This is a fine production that has a number of interesting interpretations, and succeeds in pulling off the extreme ending which still remains the ultimate kick in the guts.

3.5/5

King Lear continues its run at the Mill Theatre until the 28th of October.

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June 25, 2014

Aristocrats

Director Patrick Mason returns to the Abbey for a new production of 1979’s Aristocrats, Brian Friel’s Chekhovian study of a Catholic Big House in decline.

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The peculiarity of Ballybeg in having a Catholic Big House has attracted Chicagoan academic Tom Hoffnung (Philip Judge). As he researches the history of the well-to-do O’Donnell family since 1829, he is privy to gossip from helpful local fixer Willie Diver (Rory Nolan). Willie is devoted to the eldest daughter Judith (Cathy Belton), whose life is now spent caring for her invalided father (John Kavanagh) and the eccentric Uncle George (Bosco Hogan). Tom’s visit is peculiarly opportune for getting family gossip as youngest daughter Claire (Jane McGrath) is getting married, and so middle daughter Alice (Rebecca O’Mara) and oddball son Casimir (Tadhg Murphy) have returned to the fold. However, while Casimir has left wife Helga in Hamburg, Alice has brought acerbic husband Eamon (Keith McErlean). And Eamon is a truth-teller when it comes to his peasantry and the O’Donnell gentry…

Uncle George who shuffles about silently avoiding people is a character straight out of Chekhov. But Aristocrats, while it has some very funny moments (not least imaginary croquet), is primarily a very sad play. Judith’s speech about how she manages to be ‘almost happy’ within a strict routine of servitude, which she does not want disturbed, is made all the more heart-breaking by the ingratitude of her stroke-stricken father; who continually refers to Judith’s great betrayal, unaware that it is she who tends to him. Casimir’s relating how his father told him his eccentricities could be absorbed in the Big House whereas he would be the village idiot in Ballybeg is equally distressing as it has led him to narrowing his life to avoid pillory. And, in Sinead McKenna’s evocative lighting design, behind everything – Judith’s past role in the Troubles.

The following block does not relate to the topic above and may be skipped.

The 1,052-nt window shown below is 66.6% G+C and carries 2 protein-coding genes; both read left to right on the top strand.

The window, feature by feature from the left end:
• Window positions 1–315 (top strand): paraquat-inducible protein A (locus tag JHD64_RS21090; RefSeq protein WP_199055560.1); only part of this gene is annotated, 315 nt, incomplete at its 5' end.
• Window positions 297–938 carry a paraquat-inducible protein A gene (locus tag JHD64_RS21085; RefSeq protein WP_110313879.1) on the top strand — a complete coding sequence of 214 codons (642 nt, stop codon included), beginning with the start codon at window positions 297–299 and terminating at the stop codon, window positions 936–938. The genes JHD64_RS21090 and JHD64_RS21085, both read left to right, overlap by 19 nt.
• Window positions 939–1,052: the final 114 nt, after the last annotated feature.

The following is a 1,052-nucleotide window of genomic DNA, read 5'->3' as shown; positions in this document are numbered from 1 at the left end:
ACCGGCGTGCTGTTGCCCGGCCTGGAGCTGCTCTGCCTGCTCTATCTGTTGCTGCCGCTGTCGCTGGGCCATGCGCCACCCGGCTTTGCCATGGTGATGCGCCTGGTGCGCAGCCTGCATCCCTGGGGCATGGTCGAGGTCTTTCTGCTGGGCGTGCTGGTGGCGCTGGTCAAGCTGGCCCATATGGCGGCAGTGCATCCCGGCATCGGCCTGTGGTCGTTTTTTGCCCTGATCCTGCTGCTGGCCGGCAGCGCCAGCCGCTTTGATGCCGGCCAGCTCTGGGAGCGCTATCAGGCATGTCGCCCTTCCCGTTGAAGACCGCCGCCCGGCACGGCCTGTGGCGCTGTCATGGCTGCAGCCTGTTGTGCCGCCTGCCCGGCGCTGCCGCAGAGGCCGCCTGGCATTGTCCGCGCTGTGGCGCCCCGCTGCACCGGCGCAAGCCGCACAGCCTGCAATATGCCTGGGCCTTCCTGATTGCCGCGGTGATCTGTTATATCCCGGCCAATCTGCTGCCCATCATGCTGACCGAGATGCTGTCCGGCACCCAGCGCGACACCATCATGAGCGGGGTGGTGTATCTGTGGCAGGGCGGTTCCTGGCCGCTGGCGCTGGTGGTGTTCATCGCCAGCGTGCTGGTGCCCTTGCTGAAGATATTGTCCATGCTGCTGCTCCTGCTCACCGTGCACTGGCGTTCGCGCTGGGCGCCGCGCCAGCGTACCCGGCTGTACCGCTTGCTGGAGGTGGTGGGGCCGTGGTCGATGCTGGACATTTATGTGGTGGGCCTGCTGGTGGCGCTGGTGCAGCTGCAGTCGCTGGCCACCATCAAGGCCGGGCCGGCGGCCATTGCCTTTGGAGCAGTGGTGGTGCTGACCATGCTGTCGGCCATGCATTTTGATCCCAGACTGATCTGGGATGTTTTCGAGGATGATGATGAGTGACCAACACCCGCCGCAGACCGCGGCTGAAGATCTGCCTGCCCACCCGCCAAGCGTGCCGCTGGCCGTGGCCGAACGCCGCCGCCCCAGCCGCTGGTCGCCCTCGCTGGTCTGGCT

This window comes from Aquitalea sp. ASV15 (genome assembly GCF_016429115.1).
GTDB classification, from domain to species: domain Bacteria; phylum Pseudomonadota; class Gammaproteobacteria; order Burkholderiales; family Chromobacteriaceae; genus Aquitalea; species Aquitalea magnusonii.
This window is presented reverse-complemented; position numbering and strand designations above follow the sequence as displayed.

Francis O’Connor’s set, a detailed drawing room with abstracted staircases and doors behind it and an imaginary wall to a lawn, strikes a balance between verisimilitude and artifice that my sometime co-writer John Healy pointed out to me was reflected in the acting styles; naturalistic for the ‘native peasantry’ Willie and Eamon, more mannered for the self-conscious gentry in decline – especially Alice’s performative alcoholism and Casimir’s apologetic tics. The set also reflects Friel’s concern with the ghostly technology; absent daughter Anna (Ruth McGill) can record a message, Father’s rantings can be relayed downstairs. Catherine Fay’s 1970s costumes (especially for Alice and Willie) are impeccable, while Mason lives up to Eamon’s programmatic ‘This has always been a house of reticence, of things left unspoken’ by offering muted hints that Eamon fathered Judith’s child, and that Eamon and Alice will be happy.

My fellow academic Graham Price would no doubt note the contrast between McGahern’s vision of the Big House; a place of learning; and Friel’s vision; a place where objects are named after Chesterton, Hopkins and Yeats, but it is severely doubtful that the self-absorbed status-conscious O’Donnells who did so ever emulated their intellectual curiosity.

3.5/5

Aristocrats continues its run at the Abbey until the 2nd of August.

June 20, 2012

Travesties

Rough Magic bring Tom Stoppard’s 1975 play Travesties to the Pavilion Theatre to mark Bloomsday but Joyce is a minor character in a play too clever for its own good…